A comprehensive overview of the cards, payments and consumer banking market in Ireland.
How the popular enthusiasm for debit cards has affected the Irish market.
The key relationships shaping market shares for global schemes.
How stamp duty on credit cards in Ireland affects cardholding patterns.
The transformative role of contactless in Ireland.
How alternative forms of Ireland digital payment are progressing.
TABLE OF CONTENTS
Demographics and the economy
Irish cards market
Key retail banks and issuers
Acquiring and processing
Regulatory and other cards market information
Appendices: Card Payments Data
Appendix I: Demographics and the economy
Appendix II: Payments environment
Appendix III: Cards market
Appendix IV: Mobile payments
Appendix V: Profit pool
Appendix VI: The card networks
Appendix VII: Retail banks and issuers
Appendix VIII: Acquirers and processing
Appendix IX: Online acquiring
Online merchant acquirer market share
Demographics and Economy
Since joining the EU (then known as the EEC) in 1973, the country has been successful in attracting foreign direct investment (FDI). Some of the largest global pharmaceutical and tech companies have based their European headquarters on the island.
Ireland has traditionally been a cash-based economy; that has begun to change in recent years thanks to rapid growth in electronic payments. There has been an explosion in the use of debit cards for purchases, with contactless and e-commerce driving that growth.
The Irish payment cards industry has enjoyed strong growth in both billed volume and transactions over recent years. The total number of payment cards in Ireland (excluding prepaid) increased 13% between 2013 and 2018; of the seven million cards in circulation at the end of 2018, almost three quarters were debit cards.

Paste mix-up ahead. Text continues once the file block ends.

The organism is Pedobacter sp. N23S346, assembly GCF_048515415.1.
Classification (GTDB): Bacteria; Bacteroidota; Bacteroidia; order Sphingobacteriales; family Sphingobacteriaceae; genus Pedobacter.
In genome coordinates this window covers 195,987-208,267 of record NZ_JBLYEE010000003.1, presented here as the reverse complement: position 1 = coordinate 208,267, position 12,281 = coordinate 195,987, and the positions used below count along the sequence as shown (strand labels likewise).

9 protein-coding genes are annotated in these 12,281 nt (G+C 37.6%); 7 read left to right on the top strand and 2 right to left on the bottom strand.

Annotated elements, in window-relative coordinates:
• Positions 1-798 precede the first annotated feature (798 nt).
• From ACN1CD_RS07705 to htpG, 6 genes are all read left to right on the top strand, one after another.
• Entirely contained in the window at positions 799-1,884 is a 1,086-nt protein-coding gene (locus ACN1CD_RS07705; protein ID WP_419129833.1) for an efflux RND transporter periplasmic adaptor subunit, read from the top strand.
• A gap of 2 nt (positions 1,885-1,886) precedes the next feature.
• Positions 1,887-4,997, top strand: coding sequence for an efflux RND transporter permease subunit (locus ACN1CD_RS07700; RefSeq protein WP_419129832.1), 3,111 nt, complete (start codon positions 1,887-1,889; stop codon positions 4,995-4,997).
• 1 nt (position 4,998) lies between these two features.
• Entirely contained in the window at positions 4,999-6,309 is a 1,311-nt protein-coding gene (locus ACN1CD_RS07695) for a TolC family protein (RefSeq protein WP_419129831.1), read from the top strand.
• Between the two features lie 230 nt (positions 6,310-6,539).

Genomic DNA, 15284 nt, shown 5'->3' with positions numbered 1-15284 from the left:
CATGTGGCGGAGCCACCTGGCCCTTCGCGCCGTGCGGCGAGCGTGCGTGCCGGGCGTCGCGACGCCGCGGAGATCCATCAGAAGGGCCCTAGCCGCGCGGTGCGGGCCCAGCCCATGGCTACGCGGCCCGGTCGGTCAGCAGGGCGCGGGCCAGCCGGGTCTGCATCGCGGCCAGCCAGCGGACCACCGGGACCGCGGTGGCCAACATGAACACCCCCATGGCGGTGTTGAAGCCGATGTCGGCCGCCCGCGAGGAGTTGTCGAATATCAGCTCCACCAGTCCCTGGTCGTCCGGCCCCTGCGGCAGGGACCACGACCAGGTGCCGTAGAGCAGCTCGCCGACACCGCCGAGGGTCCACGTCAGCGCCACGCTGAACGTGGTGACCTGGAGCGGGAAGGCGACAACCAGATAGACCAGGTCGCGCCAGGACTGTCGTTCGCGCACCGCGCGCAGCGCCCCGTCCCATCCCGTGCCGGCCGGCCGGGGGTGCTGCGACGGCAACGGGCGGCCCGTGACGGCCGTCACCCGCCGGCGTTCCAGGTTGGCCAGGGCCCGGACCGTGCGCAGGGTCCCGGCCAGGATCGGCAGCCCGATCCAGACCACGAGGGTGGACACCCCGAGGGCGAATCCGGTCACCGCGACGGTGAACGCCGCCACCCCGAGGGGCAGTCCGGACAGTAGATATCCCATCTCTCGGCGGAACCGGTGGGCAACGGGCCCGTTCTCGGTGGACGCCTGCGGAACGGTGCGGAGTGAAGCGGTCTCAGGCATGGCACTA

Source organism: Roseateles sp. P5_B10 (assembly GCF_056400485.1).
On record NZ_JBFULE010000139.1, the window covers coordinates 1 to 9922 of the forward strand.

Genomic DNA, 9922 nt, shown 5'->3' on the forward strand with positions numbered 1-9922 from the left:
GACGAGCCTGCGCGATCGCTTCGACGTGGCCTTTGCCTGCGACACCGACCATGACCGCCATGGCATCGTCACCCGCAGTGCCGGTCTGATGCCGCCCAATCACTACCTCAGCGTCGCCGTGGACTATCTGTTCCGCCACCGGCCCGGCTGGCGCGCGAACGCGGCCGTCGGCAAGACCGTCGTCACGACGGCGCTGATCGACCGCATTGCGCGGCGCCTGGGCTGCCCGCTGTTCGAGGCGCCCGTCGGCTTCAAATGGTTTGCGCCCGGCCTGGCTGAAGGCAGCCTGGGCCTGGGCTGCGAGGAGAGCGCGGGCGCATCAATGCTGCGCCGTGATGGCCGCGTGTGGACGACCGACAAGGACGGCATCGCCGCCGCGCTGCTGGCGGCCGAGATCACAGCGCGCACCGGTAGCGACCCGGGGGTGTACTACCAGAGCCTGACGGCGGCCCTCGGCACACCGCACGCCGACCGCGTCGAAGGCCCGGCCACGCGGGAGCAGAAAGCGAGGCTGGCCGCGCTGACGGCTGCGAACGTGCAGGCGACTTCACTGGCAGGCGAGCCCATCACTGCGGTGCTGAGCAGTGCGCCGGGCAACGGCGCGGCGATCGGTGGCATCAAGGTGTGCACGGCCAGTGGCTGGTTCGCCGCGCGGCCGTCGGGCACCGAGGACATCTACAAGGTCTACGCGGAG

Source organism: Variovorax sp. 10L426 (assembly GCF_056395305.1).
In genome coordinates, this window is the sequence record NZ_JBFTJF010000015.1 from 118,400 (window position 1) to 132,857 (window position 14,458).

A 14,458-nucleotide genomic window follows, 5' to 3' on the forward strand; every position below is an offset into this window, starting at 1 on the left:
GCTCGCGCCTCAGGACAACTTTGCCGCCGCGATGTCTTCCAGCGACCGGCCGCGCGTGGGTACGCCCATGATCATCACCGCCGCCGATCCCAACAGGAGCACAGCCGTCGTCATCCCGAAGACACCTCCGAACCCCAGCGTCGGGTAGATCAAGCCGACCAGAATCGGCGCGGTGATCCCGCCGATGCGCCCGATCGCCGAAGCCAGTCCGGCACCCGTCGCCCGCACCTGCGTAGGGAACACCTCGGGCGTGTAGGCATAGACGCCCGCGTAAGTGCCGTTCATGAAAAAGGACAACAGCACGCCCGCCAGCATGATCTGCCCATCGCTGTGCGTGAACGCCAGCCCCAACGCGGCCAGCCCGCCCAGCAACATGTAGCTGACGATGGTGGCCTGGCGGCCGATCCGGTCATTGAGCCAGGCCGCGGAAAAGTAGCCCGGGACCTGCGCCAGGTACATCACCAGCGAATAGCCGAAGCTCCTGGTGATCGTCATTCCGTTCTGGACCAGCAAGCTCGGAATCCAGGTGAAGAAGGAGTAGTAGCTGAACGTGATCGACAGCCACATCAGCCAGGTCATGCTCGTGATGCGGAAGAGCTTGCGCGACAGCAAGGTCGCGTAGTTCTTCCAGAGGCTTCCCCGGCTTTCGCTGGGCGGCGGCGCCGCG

Contactless card payments have grown rapidly, but consumers have seen little incentive to migrate to mobile. In 2018 an estimated 5% of contactless payments were made via a mobile device. Google and Apple Pay are the main players in the space.
While the market compares favourably to other European markets by some measures, products remain unsophisticated by international standards, with little differentiation between issuers and product lines.
At the end of 2018, Mastercard held an estimated 63% share of credit cards in issue, as well as an estimated 55% of billed volume. Visa is the country's largest debit-card network in terms of card numbers and billed volume ... an estimated market share of 92% both in terms of cards in circulation and billed volume.
Key Retail Banks and Issuers
Allied Irish Banks (AIB) and Bank of Ireland (BOI) are the leading retail banking players in the market: both (partially state-owned) lenders emerged from Ireland's financial crisis with a dominant position in the market.
Acquiring and Processing
Ireland's acquiring market has come to be heavily influenced by some of the largest global players, though the two leading banks maintain an interest through joint ventures.
Cards are the leading online payment method in Ireland and face limited competition from alternative payment methods. E-wallets, particularly PayPal, are the preferred alternative
to cards but account for a relatively small proportion of online spending.
Regulatory and Markets Information
Stakeholders in the country's banking and payments system are represented by the Banking and Payments Federation of Ireland (BPFI), a strategic and technical support body set up in 1997 to provide advice and technical support to members and to act as a forum for discussion on payment- system issues.
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